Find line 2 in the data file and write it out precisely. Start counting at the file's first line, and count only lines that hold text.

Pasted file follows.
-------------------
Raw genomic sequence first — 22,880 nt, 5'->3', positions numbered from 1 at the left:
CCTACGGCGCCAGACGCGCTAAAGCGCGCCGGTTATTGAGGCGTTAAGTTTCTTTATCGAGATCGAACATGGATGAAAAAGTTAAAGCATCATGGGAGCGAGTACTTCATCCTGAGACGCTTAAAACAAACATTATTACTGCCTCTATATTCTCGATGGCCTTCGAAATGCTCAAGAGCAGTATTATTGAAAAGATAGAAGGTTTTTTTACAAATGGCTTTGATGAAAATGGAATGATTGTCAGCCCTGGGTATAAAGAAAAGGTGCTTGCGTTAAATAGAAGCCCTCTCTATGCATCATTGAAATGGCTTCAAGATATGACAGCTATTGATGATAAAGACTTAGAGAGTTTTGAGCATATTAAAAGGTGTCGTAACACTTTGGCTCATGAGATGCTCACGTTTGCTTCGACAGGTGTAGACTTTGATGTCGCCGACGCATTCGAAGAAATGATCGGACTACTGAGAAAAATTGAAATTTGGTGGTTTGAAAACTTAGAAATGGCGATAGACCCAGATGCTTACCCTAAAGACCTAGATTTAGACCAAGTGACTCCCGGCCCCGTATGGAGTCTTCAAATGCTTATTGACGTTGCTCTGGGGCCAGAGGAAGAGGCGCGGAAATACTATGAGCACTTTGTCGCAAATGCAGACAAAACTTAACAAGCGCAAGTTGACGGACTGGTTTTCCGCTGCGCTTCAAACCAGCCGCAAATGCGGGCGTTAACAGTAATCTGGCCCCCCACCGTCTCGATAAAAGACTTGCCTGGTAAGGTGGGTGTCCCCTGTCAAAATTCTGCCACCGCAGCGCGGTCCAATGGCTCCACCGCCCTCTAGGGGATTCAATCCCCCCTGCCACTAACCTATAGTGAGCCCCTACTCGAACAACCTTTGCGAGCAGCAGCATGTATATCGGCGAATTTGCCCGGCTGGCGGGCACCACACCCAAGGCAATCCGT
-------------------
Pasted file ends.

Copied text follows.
CCTACGGCGCCAGACGCGCTAAAGCGCGCCGGTTATTGAGGCGTTAAGTTTCTTTATCGAGATCGAACATGGATGAAAAAGTTAAAGCATCATGGGAGCGAGTACTTCATCCTGAGACGCTTAAAACAAACATTATTACTGCCTCTATATTCTCGATGGCCTTCGAAATGCTCAAGAGCAGTATTATTGAAAAGATAGAAGGTTTTTTTACAAATGGCTTTGATGAAAATGGAATGATTGTCAGCCCTGGGTATAAAGAAAAGGTGCTTGCGTTAAATAGAAGCCCTCTCTATGCATCATTGAAATGGCTTCAAGATATGACAGCTATTGATGATAAAGACTTAGAGAGTTTTGAGCATATTAAAAGGTGTCGTAACACTTTGGCTCATGAGATGCTCACGTTTGCTTCGACAGGTGTAGACTTTGATGTCGCCGACGCATTCGAAGAAATGATCGGACTACTGAGAAAAATTGAAATTTGGTGGTTTGAAAACTTAGAAATGGCGATAGACCCAGATGCTTACCCTAAAGACCTAGATTTAGACCAAGTGACTCCCGGCCCCGTATGGAGTCTTCAAATGCTTATTGACGTTGCTCTGGGGCCAGAGGAAGAGGCGCGGAAATACTATGAGCACTTTGTCGCAAATGCAGACAAAACTTAACAAGCGCAAGTTGACGGACTGGTTTTCCGCTGCGCTTCAAACCAGCCGCAAATGCGGGCGTTAACAGTAATCTGGCCCCCCACCGTCTCGATAAAAGACTTGCCTGGTAAGGTGGGTGTCCCCTGTCAAAATTCTGCCACCGCAGCGCGGTCCAATGGCTCCACCGCCCTCTAGGGGATTCAATCCCCCCTGCCACTAACCTATAGTGAGCCCCTACTCGAACAACCTTTGCGAGCAGCAGCATGTATATCGGCGAATTTGCCCGGCTGGCGGGCACCACACCCAAGGCAATCCGT